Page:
“Included too, in the five-year plan is an IDB/EU funded $64.5M US—IDB loaning US$37.6M and EU gave a grant of US$26.9M—[programme]. It is a very important programme, aimed at strengthening management capacity, in all functional areas, focusing on executive and senior management. There will be classroom sessions with experts in every area of function at GPL… a part of the IDB/EU [programme] is to improve operational efficiencies by implementing current technologies in the area of inventory control, control over the grid, SCADA (Supervisory Control and Data Acquisition). Planning, demand planning, all these kinds of things,” he added.
But the major part of the programme involves infrastructure, Badal noted, while mentioning the renewal of the low voltage distribution lines, procuring 54,000 smart meters and making the grid more reliable from both technical and commercial losses, which currently amount to just over 29%.
“Unless we have a very efficient grid, we will always have problem with blackouts and with customers. So, our focus right now is to modernise the grid, moving towards a smart grid. Progressively people should see less blackouts…already, we have seen less voltage fluctuations. While currently we have adequate generation of power, we are still constrained in delivering that power effectively by inadequacies in the transmission and distribution system,” he said.
“[With] such investments in the grid, our objective is to create a smart grid with the technology to deliver quality electricity, interface with customers, [and] address problems in real time. Otherwise, the cycle of blackouts would continue. We are very mindful of the pain that customers who are the ultimate [victims of] blackouts and low voltage and so forth face. We are attending to these issues on a day-to-day basis but we also intend to use technology to address those problems,” he added.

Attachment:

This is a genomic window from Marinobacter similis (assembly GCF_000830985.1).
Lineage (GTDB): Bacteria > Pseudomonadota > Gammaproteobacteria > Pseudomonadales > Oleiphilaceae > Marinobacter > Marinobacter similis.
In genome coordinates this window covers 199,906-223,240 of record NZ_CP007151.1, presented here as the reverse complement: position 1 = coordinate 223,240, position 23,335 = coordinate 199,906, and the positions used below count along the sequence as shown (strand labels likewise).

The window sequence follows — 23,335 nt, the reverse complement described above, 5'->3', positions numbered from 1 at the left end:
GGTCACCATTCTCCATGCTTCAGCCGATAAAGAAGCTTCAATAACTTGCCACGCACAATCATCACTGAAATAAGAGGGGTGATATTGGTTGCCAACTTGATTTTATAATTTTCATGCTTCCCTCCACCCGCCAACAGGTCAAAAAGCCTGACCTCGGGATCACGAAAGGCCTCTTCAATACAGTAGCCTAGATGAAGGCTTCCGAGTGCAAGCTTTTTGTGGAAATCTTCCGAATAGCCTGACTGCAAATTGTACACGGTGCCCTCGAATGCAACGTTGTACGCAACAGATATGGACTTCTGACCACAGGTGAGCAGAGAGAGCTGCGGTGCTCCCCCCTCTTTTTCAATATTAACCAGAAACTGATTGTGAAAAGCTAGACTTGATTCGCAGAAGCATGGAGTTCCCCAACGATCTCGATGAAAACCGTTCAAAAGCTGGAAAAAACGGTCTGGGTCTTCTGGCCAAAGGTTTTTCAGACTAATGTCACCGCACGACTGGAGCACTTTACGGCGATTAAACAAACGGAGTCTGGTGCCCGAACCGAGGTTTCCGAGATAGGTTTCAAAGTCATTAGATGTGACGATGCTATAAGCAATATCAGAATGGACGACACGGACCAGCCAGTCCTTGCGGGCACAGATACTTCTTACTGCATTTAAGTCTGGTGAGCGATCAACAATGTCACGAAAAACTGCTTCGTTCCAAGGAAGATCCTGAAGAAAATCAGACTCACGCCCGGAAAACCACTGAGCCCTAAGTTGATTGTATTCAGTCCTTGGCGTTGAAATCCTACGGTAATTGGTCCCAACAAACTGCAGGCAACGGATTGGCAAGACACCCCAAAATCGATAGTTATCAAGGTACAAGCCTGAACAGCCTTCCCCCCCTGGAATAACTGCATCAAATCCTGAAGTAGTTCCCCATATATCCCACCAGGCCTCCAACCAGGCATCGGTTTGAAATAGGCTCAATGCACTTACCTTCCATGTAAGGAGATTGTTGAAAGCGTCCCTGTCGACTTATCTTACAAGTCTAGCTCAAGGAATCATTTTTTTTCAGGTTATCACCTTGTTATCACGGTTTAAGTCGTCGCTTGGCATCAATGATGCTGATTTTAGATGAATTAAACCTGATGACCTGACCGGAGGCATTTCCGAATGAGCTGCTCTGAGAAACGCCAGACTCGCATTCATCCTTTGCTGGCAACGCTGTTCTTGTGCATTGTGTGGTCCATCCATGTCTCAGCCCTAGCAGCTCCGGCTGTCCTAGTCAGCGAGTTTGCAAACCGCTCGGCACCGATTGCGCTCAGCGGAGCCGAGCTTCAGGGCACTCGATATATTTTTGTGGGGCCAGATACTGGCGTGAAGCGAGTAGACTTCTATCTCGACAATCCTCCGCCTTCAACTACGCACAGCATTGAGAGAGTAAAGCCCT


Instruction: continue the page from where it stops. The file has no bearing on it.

The GPL Chairman virtually ruled out an increase in tariffs this year and pointed to the reduction—five percent in tariff and 20 percent in rebates—given to customers after revising the tariff earlier this year. He said even if fuel goes up, at a worst GPL might need to adjust those figures marginally. “There is no intention whatsoever, as far as I can see, that there will be a tariff increase this year. If prices remain and we can achieve the reduction in losses and be more efficient in terms of our administration, who knows? We might facilitate a reduction at current prices. …GPL is about the customer and if we make it more affordable, it will stimulate more business…,” Badal stressed.
Part of interfacing more with the customer will also see GPL requesting customers’ online registration for billings and notifications and it is asking for mobile numbers to store in its database to give alerts about due dates for bills and promotions.
“We are trying to have them register on our website, so that they can get it in their email. We are asking that they give us their mobile numbers so we can interface through text. So before somebody is disconnected, they will receive a text warning, saying ‘please pay within one week,’ rather than we go and disconnect like that. Because people may be busy, and there might be innocent reasons they didn’t pay. We are moving to the area of technology to make our system more responsive and efficient where customer service is concerned,” the Board Chairman asserted.